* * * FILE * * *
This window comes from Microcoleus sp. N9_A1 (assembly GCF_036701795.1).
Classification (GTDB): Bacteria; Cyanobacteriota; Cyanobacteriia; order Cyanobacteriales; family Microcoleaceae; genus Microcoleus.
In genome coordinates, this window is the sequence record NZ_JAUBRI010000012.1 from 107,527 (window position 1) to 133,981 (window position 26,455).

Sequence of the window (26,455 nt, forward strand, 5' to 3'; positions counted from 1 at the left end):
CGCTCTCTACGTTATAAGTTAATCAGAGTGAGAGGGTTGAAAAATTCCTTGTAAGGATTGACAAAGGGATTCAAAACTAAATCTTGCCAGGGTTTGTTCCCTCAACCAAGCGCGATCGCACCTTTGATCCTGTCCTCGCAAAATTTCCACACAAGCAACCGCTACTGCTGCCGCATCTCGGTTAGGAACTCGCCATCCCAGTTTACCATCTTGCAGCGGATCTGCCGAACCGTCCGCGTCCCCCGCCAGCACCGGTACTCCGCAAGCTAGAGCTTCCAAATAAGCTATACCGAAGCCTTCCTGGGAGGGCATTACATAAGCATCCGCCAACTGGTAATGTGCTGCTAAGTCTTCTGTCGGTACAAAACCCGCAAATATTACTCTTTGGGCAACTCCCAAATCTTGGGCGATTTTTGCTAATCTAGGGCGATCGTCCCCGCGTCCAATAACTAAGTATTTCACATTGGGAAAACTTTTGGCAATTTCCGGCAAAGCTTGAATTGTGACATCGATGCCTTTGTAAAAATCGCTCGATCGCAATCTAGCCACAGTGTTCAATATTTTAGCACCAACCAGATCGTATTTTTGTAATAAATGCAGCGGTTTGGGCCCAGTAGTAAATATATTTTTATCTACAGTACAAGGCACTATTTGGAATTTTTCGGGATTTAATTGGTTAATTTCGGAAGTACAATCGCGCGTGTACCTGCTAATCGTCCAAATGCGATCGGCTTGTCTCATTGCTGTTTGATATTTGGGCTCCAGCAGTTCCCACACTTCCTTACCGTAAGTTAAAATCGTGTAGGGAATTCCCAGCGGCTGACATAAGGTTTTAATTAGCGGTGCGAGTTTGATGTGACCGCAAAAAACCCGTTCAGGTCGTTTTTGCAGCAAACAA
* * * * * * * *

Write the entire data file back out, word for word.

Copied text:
This window comes from Microcoleus sp. N9_A1 (assembly GCF_036701795.1).
Classification (GTDB): Bacteria; Cyanobacteriota; Cyanobacteriia; order Cyanobacteriales; family Microcoleaceae; genus Microcoleus.
In genome coordinates, this window is the sequence record NZ_JAUBRI010000012.1 from 107,527 (window position 1) to 133,981 (window position 26,455).

Sequence of the window (26,455 nt, forward strand, 5' to 3'; positions counted from 1 at the left end):
CGCTCTCTACGTTATAAGTTAATCAGAGTGAGAGGGTTGAAAAATTCCTTGTAAGGATTGACAAAGGGATTCAAAACTAAATCTTGCCAGGGTTTGTTCCCTCAACCAAGCGCGATCGCACCTTTGATCCTGTCCTCGCAAAATTTCCACACAAGCAACCGCTACTGCTGCCGCATCTCGGTTAGGAACTCGCCATCCCAGTTTACCATCTTGCAGCGGATCTGCCGAACCGTCCGCGTCCCCCGCCAGCACCGGTACTCCGCAAGCTAGAGCTTCCAAATAAGCTATACCGAAGCCTTCCTGGGAGGGCATTACATAAGCATCCGCCAACTGGTAATGTGCTGCTAAGTCTTCTGTCGGTACAAAACCCGCAAATATTACTCTTTGGGCAACTCCCAAATCTTGGGCGATTTTTGCTAATCTAGGGCGATCGTCCCCGCGTCCAATAACTAAGTATTTCACATTGGGAAAACTTTTGGCAATTTCCGGCAAAGCTTGAATTGTGACATCGATGCCTTTGTAAAAATCGCTCGATCGCAATCTAGCCACAGTGTTCAATATTTTAGCACCAACCAGATCGTATTTTTGTAATAAATGCAGCGGTTTGGGCCCAGTAGTAAATATATTTTTATCTACAGTACAAGGCACTATTTGGAATTTTTCGGGATTTAATTGGTTAATTTCGGAAGTACAATCGCGCGTGTACCTGCTAATCGTCCAAATGCGATCGGCTTGTCTCATTGCTGTTTGATATTTGGGCTCCAGCAGTTCCCACACTTCCTTACCGTAAGTTAAAATCGTGTAGGGAATTCCCAGCGGCTGACATAAGGTTTTAATTAGCGGTGCGAGTTTGATGTGACCGCAAAAAACCCGTTCAGGTCGTTTTTGCAGCAAACAA